Skip to main content
You are the owner of this article.
You have permission to edit this article.
Area high schools will mostly play district opponents in shortened football season, but there is wiggle room

Area high schools will mostly play district opponents in shortened football season, but there is wiggle room


Area high school football teams will stick mostly to playing district opponents if the shortened season gets under way in February, but they do have some flexibility to line up outside games.

That allows one of the of the area’s traditional nondistrict rivalry games — L.C. Bird vs. Thomas Dale — to continue. That game is scheduled for March 12, Dale activities director Ricky Talman said.

For some of the area powers that are exploring marquee nondistrict matchups, there’s a dilemma: With a six-game season and only four teams qualifying for the region playoffs, will a district-only schedule be strong enough to earn enough points to get you in the playoffs, or do you risk trying to get a high-quality opponent that might knock you out?

“You’ve got to be very strategic in the process,” said Highland Springs football coach Loren Johnson, whose teams have won four state championships in the past five seasons.

How districts go about football scheduling has been an interesting component of the Virginia High School League’s decision to shift, and shorten, the three sports seasons due to the coronavirus pandemic. Teams are limited to 60% of their normal schedules, and in football only four teams will make the playoffs in each region.

With a push to stay closer to home because of COVID-19 and lower expenses, activities directors in the area’s four major districts — Capital, Central, Colonial and Dominion — are filling the reduced football schedules with district opponents, with the option of dropping games and scheduling outside foes if the schools involved agree.

“What everyone wanted to do at the beginning was make sure that everyone had games,” Hermitage activities director Chris Rollison said. “The easiest way to do that was play a district schedule.”

Each of the four districts has at least eight teams, so some teams in each district won’t play. Determining matchups varies by district.

In the Capital District, Highland Springs and Varina will play their annual blowout in the second game of the season instead of their usual spot in the regular-season finale. The schools didn’t want to schedule it for the final week and then not be able to play because of a postponement, Varina activities director Kevin G. Adams said.

Highland Springs usually plays a schedule with top teams from out of town. But this season has eliminated games with Martinsburg, W.Va., whose 57-game winning streak recently ended; Oscar Smith (Chesapeake); North Stafford, Colonial Forge (Stafford); and Page (North Carolina).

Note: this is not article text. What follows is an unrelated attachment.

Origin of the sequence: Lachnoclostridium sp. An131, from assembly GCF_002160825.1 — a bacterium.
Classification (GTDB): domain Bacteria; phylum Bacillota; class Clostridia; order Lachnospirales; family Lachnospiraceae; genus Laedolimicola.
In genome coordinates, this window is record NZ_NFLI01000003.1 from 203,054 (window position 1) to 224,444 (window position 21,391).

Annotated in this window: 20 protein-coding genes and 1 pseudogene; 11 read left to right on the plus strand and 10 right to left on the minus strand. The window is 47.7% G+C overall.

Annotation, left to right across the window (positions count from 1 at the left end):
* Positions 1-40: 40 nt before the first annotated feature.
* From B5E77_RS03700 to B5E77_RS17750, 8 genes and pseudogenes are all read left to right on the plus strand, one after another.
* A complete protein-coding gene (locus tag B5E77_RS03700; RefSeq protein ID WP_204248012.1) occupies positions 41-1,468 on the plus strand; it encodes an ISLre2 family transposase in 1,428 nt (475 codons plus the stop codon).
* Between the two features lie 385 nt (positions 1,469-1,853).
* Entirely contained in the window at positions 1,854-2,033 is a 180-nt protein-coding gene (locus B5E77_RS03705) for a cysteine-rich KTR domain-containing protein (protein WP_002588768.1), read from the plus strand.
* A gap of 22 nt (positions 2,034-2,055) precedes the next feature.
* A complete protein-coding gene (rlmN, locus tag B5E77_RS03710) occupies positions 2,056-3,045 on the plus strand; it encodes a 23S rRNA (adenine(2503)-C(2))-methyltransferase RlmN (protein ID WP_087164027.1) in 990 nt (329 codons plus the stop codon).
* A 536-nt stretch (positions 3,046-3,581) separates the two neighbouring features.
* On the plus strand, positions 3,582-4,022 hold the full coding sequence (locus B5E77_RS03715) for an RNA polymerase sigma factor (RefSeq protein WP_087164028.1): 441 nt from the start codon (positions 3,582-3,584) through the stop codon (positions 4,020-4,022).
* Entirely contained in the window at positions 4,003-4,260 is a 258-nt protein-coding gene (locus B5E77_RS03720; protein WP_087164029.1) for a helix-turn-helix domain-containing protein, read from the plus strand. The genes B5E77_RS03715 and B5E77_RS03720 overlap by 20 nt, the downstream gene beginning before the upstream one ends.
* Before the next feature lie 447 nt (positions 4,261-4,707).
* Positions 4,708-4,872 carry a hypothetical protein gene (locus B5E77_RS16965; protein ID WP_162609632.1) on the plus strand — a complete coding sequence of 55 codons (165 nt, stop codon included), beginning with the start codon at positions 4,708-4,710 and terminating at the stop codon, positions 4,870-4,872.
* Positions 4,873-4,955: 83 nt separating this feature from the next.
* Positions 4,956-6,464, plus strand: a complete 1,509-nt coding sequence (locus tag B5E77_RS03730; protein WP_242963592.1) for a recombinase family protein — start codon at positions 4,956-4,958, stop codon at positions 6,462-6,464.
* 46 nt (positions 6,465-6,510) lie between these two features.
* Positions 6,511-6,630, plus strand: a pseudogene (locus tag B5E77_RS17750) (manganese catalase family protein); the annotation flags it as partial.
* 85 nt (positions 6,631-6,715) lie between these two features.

In a normal year, the top eight teams qualify for the playoffs based on the VHSL rating scale (points basically are awarded for wins and losses against teams according to their classifications, plus bonus points). With only four teams and fewer games, plus no promise of a big gate for playing a high-caliber nondistrict team (the VHSL is hoping 1,000 people will be allowed at games), there won’t be much room for error.

“Someone might be 5-1 and outpoint a 6-0 team,” Manchester football coach Tom Hall said.

Bird (Dominion District) and Dale (Central) have been an area staple, so continuing that game was a priority for both schools. They have played at least once a season since 1980.

“For the Chester community, it’s huge,” Talman said. “There are people who come to that game who graduated from L.C. Bird and Thomas Dale [in the ’80s] or are even older than that. I think the biggest thing for me was making sure we were able to provide that for our community, with the craziness of the year, some normalcy and something to look forward to.”

Boys and girls basketball, which are part of the first season to start (games beginning on Dec. 21), are playing 14 games. Districts are following a similar district-first format, with each team playing at least one district opponent. Some may play twice, but they have the option to schedule nondistrict games if schools agree.

Capital District: Adams said the priority was to make sure the Henrico County schools (Henrico, Highland Springs and Varina) play, and the Hanover County schools (Atlee, Hanover, Patrick Henry and the former Lee-Davis) play. From the remainder including Armstrong, schools drew to see which team they didn’t play.

Central District: Talman said ADs are going with the first six district games that were on this year’s football schedules.

Not every school in the district has field hockey or boys and girls lacrosse teams, so Talman said they are going to have to get scheduling help from other districts.

Colonial District: With eight schools in football, Rollison said a draw determined the six district opponents.

Dominion District: Cosby AD Mickey Swartz said the district also is using the first six district games that were on this year’s football schedules.

(804) 649-6965

Twitter: @timpearrelltd

Related to this story

Most Popular

Get up-to-the-minute news sent straight to your device.


Breaking News